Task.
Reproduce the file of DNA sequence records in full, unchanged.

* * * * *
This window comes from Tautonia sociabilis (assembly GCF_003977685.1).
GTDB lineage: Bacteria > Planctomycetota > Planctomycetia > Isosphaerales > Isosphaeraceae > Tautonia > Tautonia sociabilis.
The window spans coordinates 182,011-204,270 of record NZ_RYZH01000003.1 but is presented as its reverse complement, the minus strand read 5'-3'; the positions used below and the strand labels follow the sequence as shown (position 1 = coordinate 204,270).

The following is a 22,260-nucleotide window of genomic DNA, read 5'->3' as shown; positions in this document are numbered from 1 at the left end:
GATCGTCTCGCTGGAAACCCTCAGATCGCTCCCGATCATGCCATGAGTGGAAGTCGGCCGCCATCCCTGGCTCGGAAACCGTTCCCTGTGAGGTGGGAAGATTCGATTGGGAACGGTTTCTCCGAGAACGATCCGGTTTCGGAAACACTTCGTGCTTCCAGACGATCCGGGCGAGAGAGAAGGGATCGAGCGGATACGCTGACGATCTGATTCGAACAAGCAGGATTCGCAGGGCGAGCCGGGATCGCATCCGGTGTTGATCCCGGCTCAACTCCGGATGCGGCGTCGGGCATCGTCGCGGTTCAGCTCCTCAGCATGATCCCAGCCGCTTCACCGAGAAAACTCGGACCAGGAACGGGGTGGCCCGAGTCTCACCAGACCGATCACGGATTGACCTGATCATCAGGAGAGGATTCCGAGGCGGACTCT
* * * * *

This window comes from Tautonia sociabilis (assembly GCF_003977685.1).
GTDB lineage: Bacteria > Planctomycetota > Planctomycetia > Isosphaerales > Isosphaeraceae > Tautonia > Tautonia sociabilis.
The window spans coordinates 182,011-204,270 of record NZ_RYZH01000003.1 but is presented as its reverse complement, the minus strand read 5'-3'; the positions used below and the strand labels follow the sequence as shown (position 1 = coordinate 204,270).

The following is a 22,260-nucleotide window of genomic DNA, read 5'->3' as shown; positions in this document are numbered from 1 at the left end:
GATCGTCTCGCTGGAAACCCTCAGATCGCTCCCGATCATGCCATGAGTGGAAGTCGGCCGCCATCCCTGGCTCGGAAACCGTTCCCTGTGAGGTGGGAAGATTCGATTGGGAACGGTTTCTCCGAGAACGATCCGGTTTCGGAAACACTTCGTGCTTCCAGACGATCCGGGCGAGAGAGAAGGGATCGAGCGGATACGCTGACGATCTGATTCGAACAAGCAGGATTCGCAGGGCGAGCCGGGATCGCATCCGGTGTTGATCCCGGCTCAACTCCGGATGCGGCGTCGGGCATCGTCGCGGTTCAGCTCCTCAGCATGATCCCAGCCGCTTCACCGAGAAAACTCGGACCAGGAACGGGGTGGCCCGAGTCTCACCAGACCGATCACGGATTGACCTGATCATCAGGAGAGGATTCCGAGGCGGACTCT